Back when I was applying to colleges, the idea of “demonstrated interest” stood out to me as a painfully superficial element of what was already an uncomfortable process. According to a recent blog post on PrepScholar.com:
Demonstrated interest boils down to gathering and measuring data about all applicants to a given school, then using that data to predict whether a student will enroll in their school. Some of the things admissions counselors look at are campus visits, social media engagement, and admissions office contacts.
Supplementing Your College Application
In practice, the idea that one must show “demonstrated interest” to supplement their application is an incessant reminder in the prospective student’s head that any university-sponsored event is more than what it seems. A campus visit becomes an audition, an email to a regional admissions officer becomes requisite rather than a rare opportunity to satisfy one’s earnest curiosity. Thus, from my privileged standpoint as an upper-middle class white male applicant in the late 2010s, “demonstrated interest” was a stressor, a bother, yet another box that had to be checked.
Inequity and Demonstrated Interest
However, Washington University in St. Louis’s new “demonstrated interest” policy points to a much more important reason why the concept is damaging to applicants, as it has been proven to create inequities within the admissions process. The university’s statement on their recent policy change reads as follows:
As part of our commitment to ensure all applicants, regardless of financial circumstance, ability to travel or familiarity with the college admissions process, receive equal consideration in our review and selection of applicants, WashU will no longer consider demonstrated interest (such as visiting campus, attending an event, or emailing with a member of the admissions staff) as a factor in making admission decisions or in the admission decision process. In doing so, we can create and implement a truly equitable admissions process and support our goal to build a community of talented and diverse young people.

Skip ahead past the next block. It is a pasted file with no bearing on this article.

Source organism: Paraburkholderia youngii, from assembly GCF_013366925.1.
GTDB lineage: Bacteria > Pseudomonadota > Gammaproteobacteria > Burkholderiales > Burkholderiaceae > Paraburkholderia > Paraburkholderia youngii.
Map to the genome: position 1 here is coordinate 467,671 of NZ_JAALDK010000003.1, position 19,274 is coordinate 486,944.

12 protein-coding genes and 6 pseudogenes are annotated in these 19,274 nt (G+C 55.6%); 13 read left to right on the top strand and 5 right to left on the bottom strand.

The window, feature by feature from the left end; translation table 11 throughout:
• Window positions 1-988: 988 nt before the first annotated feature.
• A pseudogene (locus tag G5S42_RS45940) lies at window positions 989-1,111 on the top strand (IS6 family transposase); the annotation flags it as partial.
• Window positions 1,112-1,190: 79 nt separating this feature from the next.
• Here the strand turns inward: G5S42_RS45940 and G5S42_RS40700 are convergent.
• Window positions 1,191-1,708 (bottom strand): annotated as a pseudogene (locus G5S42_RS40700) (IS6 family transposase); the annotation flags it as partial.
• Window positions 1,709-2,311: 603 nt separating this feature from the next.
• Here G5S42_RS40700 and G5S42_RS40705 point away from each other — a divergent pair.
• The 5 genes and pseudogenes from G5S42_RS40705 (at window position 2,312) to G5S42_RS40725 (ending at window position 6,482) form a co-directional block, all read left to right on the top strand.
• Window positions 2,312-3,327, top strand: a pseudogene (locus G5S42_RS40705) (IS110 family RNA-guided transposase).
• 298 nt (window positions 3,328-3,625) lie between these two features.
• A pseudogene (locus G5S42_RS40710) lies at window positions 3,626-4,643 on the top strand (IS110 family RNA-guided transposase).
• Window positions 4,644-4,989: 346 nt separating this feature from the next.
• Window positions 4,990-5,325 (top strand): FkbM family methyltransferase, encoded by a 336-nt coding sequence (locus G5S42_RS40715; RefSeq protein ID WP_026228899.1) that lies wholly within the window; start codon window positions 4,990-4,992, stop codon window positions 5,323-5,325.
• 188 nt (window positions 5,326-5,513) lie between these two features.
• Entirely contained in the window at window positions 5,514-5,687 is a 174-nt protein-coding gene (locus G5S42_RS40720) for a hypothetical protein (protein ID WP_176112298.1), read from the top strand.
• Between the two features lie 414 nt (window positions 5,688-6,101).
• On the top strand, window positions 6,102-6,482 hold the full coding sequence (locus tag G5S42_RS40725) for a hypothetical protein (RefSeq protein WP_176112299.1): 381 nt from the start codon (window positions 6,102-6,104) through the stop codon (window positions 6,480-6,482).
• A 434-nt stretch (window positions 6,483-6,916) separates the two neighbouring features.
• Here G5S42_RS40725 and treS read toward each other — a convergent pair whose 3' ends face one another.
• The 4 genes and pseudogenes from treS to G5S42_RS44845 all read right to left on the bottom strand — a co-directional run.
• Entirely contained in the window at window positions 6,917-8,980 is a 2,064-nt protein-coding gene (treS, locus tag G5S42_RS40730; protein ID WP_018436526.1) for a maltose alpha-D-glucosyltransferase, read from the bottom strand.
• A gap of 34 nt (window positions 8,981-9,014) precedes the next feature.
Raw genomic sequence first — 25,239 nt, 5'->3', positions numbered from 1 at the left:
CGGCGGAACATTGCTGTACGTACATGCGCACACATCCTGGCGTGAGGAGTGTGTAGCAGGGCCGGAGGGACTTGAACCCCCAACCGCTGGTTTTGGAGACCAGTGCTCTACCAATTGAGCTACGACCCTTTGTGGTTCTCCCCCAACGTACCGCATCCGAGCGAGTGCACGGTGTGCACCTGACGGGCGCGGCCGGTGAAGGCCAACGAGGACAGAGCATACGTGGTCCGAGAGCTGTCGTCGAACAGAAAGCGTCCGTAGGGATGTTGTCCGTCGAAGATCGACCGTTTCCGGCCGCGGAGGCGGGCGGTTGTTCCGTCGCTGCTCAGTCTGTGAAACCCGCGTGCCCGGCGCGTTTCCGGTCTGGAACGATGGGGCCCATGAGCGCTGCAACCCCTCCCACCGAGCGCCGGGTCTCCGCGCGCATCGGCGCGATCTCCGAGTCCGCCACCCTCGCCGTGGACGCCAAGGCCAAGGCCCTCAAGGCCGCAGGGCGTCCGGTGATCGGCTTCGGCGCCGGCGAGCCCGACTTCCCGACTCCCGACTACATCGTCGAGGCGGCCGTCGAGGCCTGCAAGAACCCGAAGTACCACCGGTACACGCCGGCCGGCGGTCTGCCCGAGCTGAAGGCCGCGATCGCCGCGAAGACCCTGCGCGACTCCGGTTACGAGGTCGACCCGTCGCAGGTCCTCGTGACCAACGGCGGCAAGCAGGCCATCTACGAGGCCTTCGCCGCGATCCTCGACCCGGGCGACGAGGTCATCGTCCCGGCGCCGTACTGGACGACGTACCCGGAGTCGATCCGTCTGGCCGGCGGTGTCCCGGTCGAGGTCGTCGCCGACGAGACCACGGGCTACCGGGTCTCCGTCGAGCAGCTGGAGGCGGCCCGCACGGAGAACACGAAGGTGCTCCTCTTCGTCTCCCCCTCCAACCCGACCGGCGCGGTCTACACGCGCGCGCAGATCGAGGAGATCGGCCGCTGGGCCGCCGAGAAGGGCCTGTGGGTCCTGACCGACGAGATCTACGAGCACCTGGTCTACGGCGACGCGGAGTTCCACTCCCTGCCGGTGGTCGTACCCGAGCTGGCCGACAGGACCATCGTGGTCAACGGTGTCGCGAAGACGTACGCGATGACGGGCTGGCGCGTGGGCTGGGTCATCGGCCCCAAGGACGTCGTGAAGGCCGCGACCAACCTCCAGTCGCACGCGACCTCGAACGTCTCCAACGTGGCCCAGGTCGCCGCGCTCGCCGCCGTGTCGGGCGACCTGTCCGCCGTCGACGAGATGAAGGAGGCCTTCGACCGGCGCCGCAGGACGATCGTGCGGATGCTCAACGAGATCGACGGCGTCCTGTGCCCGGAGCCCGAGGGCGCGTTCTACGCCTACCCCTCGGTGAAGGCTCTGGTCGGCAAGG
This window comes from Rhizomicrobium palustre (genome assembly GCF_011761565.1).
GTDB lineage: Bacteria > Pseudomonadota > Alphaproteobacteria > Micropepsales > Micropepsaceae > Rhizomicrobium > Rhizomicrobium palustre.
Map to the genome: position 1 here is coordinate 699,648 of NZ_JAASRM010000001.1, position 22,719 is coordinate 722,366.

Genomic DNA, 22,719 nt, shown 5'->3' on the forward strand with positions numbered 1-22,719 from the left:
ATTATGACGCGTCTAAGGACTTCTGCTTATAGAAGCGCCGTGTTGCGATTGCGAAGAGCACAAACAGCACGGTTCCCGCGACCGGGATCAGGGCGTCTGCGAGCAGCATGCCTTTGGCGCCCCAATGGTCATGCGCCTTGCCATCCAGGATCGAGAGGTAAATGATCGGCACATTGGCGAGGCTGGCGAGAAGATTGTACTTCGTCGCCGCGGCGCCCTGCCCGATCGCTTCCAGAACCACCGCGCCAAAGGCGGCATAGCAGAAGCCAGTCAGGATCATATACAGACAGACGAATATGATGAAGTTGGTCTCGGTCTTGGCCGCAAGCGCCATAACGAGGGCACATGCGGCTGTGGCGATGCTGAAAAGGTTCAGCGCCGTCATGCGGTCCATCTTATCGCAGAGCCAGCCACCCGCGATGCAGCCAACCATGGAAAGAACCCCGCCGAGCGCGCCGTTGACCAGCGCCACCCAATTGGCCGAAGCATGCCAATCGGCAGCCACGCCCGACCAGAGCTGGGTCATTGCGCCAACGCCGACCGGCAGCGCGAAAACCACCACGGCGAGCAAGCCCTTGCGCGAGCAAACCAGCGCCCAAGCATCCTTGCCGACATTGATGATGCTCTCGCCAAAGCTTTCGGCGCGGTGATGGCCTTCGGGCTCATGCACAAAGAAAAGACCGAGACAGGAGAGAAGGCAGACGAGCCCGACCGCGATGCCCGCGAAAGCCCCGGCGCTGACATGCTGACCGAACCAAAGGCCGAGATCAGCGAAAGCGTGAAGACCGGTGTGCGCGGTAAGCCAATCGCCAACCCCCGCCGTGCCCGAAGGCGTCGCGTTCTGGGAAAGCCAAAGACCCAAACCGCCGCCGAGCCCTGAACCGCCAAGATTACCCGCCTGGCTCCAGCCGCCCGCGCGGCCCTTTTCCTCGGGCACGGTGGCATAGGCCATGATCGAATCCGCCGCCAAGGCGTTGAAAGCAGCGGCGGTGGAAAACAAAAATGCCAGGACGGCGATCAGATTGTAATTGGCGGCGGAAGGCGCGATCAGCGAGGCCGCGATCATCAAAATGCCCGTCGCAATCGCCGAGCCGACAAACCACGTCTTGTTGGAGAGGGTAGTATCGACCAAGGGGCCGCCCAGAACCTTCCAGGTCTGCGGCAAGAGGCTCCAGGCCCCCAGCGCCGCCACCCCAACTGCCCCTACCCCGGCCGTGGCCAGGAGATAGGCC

The idea that considering “demonstrated interest” prevents the administration of “a truly equitable admissions process” uncovers yet another dire reality of accessing higher education in an era in which most universities are striving to erase barriers.
According to a conclusive study conducted by the Institute for Higher Education Policy (IHEP), “35% of institutions consider demonstrated interest in some way while 19% consider it very important.” These statistics become troubling when the IHEP concludes that “demonstrated interest policies are easier to meet if students come from a privileged background, or if they know adults who have attended college.”
Elimination the Consideration of Demonstrated Interest
Thus, Washington University in St. Louis’s move to eliminate the consideration of “demonstrated interest” is a step in the right direction toward a more equitable admissions future. For this reason, I hope that the majority of universities who still take this concept into consideration will heed the findings of the IHEP and follow suit.
Building a Talented and Diverse Community
However, in order to truly build “a community of talented and diverse young people” that is creative and adaptable enough to respond to humanity’s largest challenges – those like climate change, environmental and social justice, and cooperation for sustained humanitarian relief – our universities and, yes, even our college counseling services are going to have to put forward an effort defined by conviction and accountability. Only then will we, as a college admissions system, be able to say that we have done our jobs.